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I Remember Nothing
by Nora Ephron

Published: 2010-11-09
Kindle Edition : 162 pages
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Nora Ephron returns with her first book since the astounding success of I Feel Bad About My Neck, taking a cool, hard, hilarious look at the past, the present, and the future, bemoaning the vicissitudes of modern life, and recalling with her signature clarity and wisdom everything she ...
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Introduction

Nora Ephron returns with her first book since the astounding success of I Feel Bad About My Neck, taking a cool, hard, hilarious look at the past, the present, and the future, bemoaning the vicissitudes of modern life, and recalling with her signature clarity and wisdom everything she hasn’t (yet) forgotten.

Ephron writes about falling hard for a way of life (“Journalism: A Love Story”) and about breaking up even harder with the men in her life (“The D Word”); lists “Twenty-five Things People Have a Shocking Capacity to Be Surprised by Over and Over Again” (“There is no explaining the stock market but people try”; “You can never know the truth of anyone’s marriage, including your own”; “Cary Grant was Jewish”; “Men cheat”); reveals the alarming evolution, a decade after she wrote and directed You’ve Got Mail, of her relationship with her in-box (“The Six Stages of E-Mail”); and asks the age-old question, which came first, the chicken soup or the cold? All the while, she gives candid, edgy voice to everything women who have reached a certain age have been thinking . . . but rarely acknowledging.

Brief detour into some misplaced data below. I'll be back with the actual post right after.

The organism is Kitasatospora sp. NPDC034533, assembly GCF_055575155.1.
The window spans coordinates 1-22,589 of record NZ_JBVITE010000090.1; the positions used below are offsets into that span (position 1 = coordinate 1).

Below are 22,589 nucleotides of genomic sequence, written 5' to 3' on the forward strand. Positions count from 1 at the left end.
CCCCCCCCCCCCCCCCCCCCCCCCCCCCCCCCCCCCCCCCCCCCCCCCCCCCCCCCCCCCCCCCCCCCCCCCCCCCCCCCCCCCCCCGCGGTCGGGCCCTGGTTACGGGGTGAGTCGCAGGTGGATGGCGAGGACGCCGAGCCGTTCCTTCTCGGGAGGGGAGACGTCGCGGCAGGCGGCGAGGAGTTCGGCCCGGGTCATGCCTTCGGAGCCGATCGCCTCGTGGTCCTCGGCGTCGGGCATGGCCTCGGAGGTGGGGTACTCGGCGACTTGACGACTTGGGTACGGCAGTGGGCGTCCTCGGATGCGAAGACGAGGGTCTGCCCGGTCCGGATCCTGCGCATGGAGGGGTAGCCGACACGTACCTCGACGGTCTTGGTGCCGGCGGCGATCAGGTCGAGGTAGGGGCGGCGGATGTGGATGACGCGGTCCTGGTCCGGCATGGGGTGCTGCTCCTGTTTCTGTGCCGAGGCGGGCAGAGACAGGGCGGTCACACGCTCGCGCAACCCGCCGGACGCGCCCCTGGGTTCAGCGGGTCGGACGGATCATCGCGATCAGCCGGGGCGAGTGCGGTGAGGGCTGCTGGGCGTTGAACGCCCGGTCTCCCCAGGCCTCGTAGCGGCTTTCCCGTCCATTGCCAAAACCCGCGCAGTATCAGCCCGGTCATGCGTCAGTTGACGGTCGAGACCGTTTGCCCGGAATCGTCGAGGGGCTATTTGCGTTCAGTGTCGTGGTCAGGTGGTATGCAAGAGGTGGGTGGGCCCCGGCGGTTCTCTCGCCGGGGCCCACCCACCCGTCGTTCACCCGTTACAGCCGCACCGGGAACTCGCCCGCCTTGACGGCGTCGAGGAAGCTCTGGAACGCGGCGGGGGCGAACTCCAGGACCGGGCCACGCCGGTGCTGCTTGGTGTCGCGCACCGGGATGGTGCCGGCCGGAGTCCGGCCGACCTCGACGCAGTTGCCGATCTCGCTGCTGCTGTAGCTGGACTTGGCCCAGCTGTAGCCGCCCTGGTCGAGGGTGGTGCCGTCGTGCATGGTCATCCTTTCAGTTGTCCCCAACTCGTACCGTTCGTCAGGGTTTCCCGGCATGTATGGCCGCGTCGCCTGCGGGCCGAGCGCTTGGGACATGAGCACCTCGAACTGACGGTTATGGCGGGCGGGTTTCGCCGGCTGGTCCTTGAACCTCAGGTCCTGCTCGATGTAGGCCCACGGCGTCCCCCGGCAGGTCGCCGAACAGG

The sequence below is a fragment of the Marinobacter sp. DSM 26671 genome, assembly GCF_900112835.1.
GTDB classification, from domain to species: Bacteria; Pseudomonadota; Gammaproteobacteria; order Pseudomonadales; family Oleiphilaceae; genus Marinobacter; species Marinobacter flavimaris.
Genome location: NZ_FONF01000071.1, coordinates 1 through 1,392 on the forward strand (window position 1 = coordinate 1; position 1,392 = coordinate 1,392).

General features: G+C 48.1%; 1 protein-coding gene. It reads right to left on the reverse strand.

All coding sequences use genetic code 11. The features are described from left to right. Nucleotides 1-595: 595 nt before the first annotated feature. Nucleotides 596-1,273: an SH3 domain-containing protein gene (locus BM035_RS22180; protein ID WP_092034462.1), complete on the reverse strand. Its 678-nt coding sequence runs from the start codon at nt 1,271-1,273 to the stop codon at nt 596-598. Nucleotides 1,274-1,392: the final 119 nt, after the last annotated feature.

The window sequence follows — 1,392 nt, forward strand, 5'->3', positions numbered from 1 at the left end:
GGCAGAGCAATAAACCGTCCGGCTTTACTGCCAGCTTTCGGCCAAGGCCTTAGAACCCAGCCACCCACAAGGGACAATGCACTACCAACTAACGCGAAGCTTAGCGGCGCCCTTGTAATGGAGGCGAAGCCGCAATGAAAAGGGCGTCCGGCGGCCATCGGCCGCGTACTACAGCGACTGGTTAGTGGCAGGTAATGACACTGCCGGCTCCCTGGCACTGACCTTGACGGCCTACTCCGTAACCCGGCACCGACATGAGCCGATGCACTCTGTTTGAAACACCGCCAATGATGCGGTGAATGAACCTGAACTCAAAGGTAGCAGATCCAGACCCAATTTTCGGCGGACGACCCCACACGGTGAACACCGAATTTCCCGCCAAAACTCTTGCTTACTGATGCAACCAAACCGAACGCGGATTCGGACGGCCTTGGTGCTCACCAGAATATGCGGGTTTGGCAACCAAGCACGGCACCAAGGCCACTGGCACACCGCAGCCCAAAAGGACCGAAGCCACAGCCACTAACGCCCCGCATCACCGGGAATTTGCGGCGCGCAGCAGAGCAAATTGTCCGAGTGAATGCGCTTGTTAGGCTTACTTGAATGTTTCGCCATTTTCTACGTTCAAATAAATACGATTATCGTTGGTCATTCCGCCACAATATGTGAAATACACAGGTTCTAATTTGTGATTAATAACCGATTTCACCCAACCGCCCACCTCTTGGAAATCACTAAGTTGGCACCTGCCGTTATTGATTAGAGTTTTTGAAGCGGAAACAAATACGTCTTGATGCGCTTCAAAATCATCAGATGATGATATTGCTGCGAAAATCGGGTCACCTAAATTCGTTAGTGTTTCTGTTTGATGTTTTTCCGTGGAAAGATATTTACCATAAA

Filled with insights and observations that instantly ring true—and could have come only from Nora Ephron—I Remember Nothing is pure joy.

Editorial Review

A Letter from Author Nora Ephron

I have a book coming out called I Remember Nothing, and it will probably not surprise you to hear that I can’t recall how I came to write it.

I notice that most authors who write about their books on their Amazon page know exactly when inspiration struck, and they describe this Eureka moment quite eloquently. But I don’t have a clue about mine. There had to have been a blinding flash when I realized I had to write something about Age and Memory, but, as I said, I remember nothing, and my guess is that this shimmering insight was followed in short order by my forgetting I’d had the idea in the first place. And then I had the idea again. And forgot it again. Until finally, miraculously, it stuck.

When you’re young, you make jokes about how things slip your mind. You think it’s amusing that you’ve wandered into the kitchen and can’t remember why. Or that you carefully made a shopping list and left it home on the counter. Or that you managed to forget the plot of a movie you saw only last week.

And then you get older.

A couple of years ago, the actor Ryan O’Neal failed to recognize his own daughter Tatum at a funeral and accidentally made a pass at her. Everyone was very judgmental about this, but not me: only a few weeks earlier, I’d been in a mall in Las Vegas when a very pleasant-looking woman came toward me, her arms outstretched, and I thought to myself, who is this woman? How do I know her? It turned out to be my sister Amy. You might think, well, how was she to know her sister was in Las Vegas, but I’m sorry to say that not only did I know, but she was the person I was meeting in the mall.

Anyway, at some point, I thought it might be fun to write a book about what I remember, and what I’ve forgotten. I still feel bad about my neck, but I feel even worse about the fact that huge bits of my life have gone slip-sliding away, and I thought I’d better write them down while I still had a sense of humor about it all.

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